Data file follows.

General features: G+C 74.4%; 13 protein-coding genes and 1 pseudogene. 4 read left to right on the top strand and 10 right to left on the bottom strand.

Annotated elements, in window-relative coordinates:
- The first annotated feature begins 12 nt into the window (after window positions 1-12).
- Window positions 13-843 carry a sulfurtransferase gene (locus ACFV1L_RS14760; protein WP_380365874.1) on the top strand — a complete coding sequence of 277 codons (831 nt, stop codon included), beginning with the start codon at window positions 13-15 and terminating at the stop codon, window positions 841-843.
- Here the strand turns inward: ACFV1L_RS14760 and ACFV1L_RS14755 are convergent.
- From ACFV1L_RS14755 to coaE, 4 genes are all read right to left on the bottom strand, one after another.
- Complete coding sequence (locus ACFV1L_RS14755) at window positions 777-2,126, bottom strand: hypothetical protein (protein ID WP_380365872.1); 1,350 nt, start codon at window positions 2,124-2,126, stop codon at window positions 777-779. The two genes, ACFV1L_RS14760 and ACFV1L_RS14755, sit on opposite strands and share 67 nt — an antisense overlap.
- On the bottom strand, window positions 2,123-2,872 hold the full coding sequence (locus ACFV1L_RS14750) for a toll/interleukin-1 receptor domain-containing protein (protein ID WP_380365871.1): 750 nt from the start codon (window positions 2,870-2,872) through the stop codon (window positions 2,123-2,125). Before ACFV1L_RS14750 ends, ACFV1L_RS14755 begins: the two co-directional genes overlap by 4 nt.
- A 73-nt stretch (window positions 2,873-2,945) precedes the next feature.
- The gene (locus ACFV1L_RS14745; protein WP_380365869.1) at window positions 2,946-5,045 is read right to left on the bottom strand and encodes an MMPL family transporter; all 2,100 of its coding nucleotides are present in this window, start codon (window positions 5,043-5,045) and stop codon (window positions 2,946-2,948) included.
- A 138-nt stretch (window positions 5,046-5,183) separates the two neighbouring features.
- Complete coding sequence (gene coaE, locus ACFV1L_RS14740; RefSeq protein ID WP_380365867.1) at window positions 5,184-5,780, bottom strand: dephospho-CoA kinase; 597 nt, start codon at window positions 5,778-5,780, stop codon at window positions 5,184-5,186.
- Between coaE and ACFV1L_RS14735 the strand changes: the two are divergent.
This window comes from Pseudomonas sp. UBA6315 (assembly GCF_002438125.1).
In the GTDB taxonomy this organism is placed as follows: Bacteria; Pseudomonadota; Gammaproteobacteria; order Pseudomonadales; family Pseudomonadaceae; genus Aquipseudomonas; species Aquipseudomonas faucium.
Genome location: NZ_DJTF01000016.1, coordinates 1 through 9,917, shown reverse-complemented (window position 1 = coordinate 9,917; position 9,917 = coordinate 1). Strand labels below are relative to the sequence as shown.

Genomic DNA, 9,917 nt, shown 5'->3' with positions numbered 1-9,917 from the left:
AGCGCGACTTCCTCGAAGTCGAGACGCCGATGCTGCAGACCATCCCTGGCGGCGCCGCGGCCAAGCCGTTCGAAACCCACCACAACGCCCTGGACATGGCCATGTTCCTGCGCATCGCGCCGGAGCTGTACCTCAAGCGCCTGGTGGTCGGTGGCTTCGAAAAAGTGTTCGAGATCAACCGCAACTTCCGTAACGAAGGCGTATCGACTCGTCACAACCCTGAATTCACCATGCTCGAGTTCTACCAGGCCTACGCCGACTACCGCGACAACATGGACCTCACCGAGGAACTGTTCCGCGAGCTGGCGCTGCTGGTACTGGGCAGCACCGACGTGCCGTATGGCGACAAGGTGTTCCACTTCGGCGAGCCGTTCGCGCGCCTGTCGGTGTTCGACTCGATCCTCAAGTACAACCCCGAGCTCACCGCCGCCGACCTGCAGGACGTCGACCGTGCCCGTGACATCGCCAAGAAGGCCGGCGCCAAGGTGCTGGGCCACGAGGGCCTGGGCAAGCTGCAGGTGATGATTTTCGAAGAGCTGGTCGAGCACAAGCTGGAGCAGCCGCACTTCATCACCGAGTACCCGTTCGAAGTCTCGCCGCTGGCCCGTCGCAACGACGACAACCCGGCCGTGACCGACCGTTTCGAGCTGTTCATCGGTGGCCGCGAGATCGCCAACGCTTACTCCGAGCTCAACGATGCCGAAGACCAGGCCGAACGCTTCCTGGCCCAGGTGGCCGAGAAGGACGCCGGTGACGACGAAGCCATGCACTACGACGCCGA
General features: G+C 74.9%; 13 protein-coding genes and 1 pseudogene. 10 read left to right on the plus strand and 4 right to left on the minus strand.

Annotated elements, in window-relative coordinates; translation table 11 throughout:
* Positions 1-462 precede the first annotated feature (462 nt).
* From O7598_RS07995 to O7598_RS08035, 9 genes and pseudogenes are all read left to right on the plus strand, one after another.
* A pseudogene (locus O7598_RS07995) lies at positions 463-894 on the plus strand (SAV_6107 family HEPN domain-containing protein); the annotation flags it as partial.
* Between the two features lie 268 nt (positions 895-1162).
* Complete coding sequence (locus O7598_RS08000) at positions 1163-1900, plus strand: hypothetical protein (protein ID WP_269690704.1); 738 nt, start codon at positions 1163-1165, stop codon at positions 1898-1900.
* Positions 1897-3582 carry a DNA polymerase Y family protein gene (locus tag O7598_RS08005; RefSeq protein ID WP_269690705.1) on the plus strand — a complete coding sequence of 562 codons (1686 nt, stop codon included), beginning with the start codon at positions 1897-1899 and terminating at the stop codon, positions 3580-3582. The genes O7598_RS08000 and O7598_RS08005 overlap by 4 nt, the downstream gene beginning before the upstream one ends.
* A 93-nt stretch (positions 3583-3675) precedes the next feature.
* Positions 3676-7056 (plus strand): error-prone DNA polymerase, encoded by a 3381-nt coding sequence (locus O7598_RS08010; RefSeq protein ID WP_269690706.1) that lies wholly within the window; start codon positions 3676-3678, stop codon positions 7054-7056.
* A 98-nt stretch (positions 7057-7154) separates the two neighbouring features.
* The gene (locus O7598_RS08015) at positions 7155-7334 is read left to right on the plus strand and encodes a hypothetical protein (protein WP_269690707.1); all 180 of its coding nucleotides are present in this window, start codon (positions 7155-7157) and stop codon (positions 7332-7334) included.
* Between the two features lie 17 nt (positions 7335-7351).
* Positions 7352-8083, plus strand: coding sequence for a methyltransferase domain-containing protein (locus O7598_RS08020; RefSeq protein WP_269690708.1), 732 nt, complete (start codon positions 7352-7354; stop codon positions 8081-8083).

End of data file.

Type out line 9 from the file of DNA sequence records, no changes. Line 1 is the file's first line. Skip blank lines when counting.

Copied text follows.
- A 73-nt stretch (window positions 2,873-2,945) precedes the next feature.